Over the years – and particularly before the time when sun damage risks were that well known – having a tanned look to the skin has been highly desirable. Of course, in the modern day, mineral based sunscreen is used to protect against UV damage, but does that mean you can’t get tanned when you wear it?
The short answer Tiny sponges may soak up coronavirus; old steroid dexamethasone saves lives in COVID-19 study ordering steroids online australia redcon1’s natural anabolic 11 bravo powered by muscle building mediator to that question is yes, you can still get a tan when wearing a product like this, but it is a little more complex than whether you wear sunscreen or don’t.
Mineral Based Sunscreen Stops Most Tanning…But Not All
There’s something of a myth circulating with sunscreen that when you’re wearing it, you’re pretty much going to stay as ‘un-tanned’ as you were before you went out into the sun. The truth is that it does largely stop it, but that doesn’t mean that you won’t be adding some color to the epidermis.
The thing is, your sunscreen helps – a lot – but to think that it stops 100% of the sun exposure possible would be wide of the mark. For instance, an SPF 15 product will only prevent 93% of UV rays from hitting the skin. So, 7% is still getting through and that’s going to add melatonin to the skin.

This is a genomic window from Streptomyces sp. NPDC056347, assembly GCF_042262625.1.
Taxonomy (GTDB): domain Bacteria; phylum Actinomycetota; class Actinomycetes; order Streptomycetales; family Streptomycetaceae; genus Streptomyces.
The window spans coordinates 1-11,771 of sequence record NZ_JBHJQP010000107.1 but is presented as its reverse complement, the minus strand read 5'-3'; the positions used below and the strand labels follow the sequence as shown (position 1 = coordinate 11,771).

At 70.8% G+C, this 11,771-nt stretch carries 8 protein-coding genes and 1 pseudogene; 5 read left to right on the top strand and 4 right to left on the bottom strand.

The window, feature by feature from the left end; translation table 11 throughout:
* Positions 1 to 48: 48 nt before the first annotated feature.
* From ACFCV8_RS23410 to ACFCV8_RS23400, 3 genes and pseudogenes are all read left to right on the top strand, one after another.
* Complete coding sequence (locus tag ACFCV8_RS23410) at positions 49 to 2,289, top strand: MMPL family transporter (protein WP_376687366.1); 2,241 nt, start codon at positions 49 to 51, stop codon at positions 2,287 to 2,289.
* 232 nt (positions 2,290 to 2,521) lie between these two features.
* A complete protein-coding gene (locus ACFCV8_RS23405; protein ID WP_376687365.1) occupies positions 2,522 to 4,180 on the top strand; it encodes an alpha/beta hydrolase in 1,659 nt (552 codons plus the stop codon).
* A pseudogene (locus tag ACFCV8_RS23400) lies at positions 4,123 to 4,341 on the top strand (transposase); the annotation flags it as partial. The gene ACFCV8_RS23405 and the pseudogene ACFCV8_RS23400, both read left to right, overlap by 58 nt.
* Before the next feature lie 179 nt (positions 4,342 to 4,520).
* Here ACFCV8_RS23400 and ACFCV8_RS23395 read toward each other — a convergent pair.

Even sunscreen that offers an SPF50 protective value will only protect you against 98% of the rays, so you’re never completely protected unless you’re in the shade!
So, How Does Tanning Happen?
As stated by the Skin Cancer Foundation, tanning is the result of melanin production in the upper layers of the epidermis. This is the body’s attempt to stop further UV damage and it’s something that can happen to anyone at any point in their lives.
There’s no such thing as a mineral based sunscreen that protects your skin 100% of the time, so you are going to get a small amount of tanning. So, while being tanned does do wonders for your self-confidence, it’s not worth the health risks that it can cause.
Stop wearing it every day and you risk:
- Painful sunburn
- Skin cancer
- Compromised immunity
- Premature skin aging
It’s much better to have lighter skin that’s not damaged by the sun than tanned skin that is, so we’d never recommend avoiding the use of sunscreen in the name of tanning. It’s just not a sensible health move.
Staying Protected Doesn’t Mean No Tanning
Mineral based sunscreen should be worn every day, as we’ve mentioned, but it doesn’t necessarily mean that you can’t have the great tanned look.
There are a number of self-tanning options on the market that come in moisturizers and other similar products. Spray tans are another temporary option that you might consider and they come with the added benefit of providing hydration and vitamins to the skin.
With everything considered, it just doesn’t pay to worship the sun without protection in the same way some people have done for decades. Be proud of the skin you’re in, stay on the safe side and always wear sunscreen, no matter how much you want a tanned look.